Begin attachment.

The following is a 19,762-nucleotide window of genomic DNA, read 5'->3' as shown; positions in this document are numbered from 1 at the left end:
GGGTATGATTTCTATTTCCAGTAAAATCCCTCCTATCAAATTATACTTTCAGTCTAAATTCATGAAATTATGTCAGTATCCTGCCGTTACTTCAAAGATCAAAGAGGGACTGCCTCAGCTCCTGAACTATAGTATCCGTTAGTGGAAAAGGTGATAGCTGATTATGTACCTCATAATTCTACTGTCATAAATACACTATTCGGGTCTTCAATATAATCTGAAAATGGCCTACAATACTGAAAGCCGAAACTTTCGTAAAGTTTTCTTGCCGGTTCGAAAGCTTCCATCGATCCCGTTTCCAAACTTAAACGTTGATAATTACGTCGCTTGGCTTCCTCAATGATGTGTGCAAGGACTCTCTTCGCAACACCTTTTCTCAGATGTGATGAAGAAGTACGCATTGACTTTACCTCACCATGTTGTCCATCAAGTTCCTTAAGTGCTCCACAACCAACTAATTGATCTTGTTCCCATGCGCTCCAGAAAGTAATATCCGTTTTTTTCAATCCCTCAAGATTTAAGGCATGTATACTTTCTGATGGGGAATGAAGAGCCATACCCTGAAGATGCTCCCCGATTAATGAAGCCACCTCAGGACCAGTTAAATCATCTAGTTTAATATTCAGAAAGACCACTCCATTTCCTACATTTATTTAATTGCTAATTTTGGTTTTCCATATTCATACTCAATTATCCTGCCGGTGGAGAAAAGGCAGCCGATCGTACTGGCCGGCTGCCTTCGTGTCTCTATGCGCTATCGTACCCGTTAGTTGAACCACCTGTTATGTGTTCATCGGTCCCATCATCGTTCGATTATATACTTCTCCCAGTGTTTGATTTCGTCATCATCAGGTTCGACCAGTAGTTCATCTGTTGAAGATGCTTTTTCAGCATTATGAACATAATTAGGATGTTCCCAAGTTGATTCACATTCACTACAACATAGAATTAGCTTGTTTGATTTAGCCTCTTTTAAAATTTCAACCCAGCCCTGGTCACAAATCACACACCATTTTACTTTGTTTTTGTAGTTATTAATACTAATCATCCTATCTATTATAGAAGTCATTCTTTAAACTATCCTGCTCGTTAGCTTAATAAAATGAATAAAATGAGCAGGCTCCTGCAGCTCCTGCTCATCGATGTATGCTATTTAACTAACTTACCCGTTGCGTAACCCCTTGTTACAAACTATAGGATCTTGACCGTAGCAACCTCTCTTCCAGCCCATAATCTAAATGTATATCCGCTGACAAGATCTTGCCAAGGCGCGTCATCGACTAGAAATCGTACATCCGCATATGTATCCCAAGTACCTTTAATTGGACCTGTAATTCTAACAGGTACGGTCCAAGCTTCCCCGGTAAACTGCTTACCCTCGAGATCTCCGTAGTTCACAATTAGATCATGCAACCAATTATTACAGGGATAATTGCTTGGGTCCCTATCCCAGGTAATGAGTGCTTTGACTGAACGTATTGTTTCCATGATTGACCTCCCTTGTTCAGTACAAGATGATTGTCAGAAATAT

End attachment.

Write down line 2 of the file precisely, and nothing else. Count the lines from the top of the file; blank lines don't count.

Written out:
GGGTATGATTTCTATTTCCAGTAAAATCCCTCCTATCAAATTATACTTTCAGTCTAAATTCATGAAATTATGTCAGTATCCTGCCGTTACTTCAAAGATCAAAGAGGGACTGCCTCAGCTCCTGAACTATAGTATCCGTTAGTGGAAAAGGTGATAGCTGATTATGTACCTCATAATTCTACTGTCATAAATACACTATTCGGGTCTTCAATATAATCTGAAAATGGCCTACAATACTGAAAGCCGAAACTTTCGTAAAGTTTTCTTGCCGGTTCGAAAGCTTCCATCGATCCCGTTTCCAAACTTAAACGTTGATAATTACGTCGCTTGGCTTCCTCAATGATGTGTGCAAGGACTCTCTTCGCAACACCTTTTCTCAGATGTGATGAAGAAGTACGCATTGACTTTACCTCACCATGTTGTCCATCAAGTTCCTTAAGTGCTCCACAACCAACTAATTGATCTTGTTCCCATGCGCTCCAGAAAGTAATATCCGTTTTTTTCAATCCCTCAAGATTTAAGGCATGTATACTTTCTGATGGGGAATGAAGAGCCATACCCTGAAGATGCTCCCCGATTAATGAAGCCACCTCAGGACCAGTTAAATCATCTAGTTTAATATTCAGAAAGACCACTCCATTTCCTACATTTATTTAATTGCTAATTTTGGTTTTCCATATTCATACTCAATTATCCTGCCGGTGGAGAAAAGGCAGCCGATCGTACTGGCCGGCTGCCTTCGTGTCTCTATGCGCTATCGTACCCGTTAGTTGAACCACCTGTTATGTGTTCATCGGTCCCATCATCGTTCGATTATATACTTCTCCCAGTGTTTGATTTCGTCATCATCAGGTTCGACCAGTAGTTCATCTGTTGAAGATGCTTTTTCAGCATTATGAACATAATTAGGATGTTCCCAAGTTGATTCACATTCACTACAACATAGAATTAGCTTGTTTGATTTAGCCTCTTTTAAAATTTCAACCCAGCCCTGGTCACAAATCACACACCATTTTACTTTGTTTTTGTAGTTATTAATACTAATCATCCTATCTATTATAGAAGTCATTCTTTAAACTATCCTGCTCGTTAGCTTAATAAAATGAATAAAATGAGCAGGCTCCTGCAGCTCCTGCTCATCGATGTATGCTATTTAACTAACTTACCCGTTGCGTAACCCCTTGTTACAAACTATAGGATCTTGACCGTAGCAACCTCTCTTCCAGCCCATAATCTAAATGTATATCCGCTGACAAGATCTTGCCAAGGCGCGTCATCGACTAGAAATCGTACATCCGCATATGTATCCCAAGTACCTTTAATTGGACCTGTAATTCTAACAGGTACGGTCCAAGCTTCCCCGGTAAACTGCTTACCCTCGAGATCTCCGTAGTTCACAATTAGATCATGCAACCAATTATTACAGGGATAATTGCTTGGGTCCCTATCCCAGGTAATGAGTGCTTTGACTGAACGTATTGTTTCCATGATTGACCTCCCTTGTTCAGTACAAGATGATTGTCAGAAATAT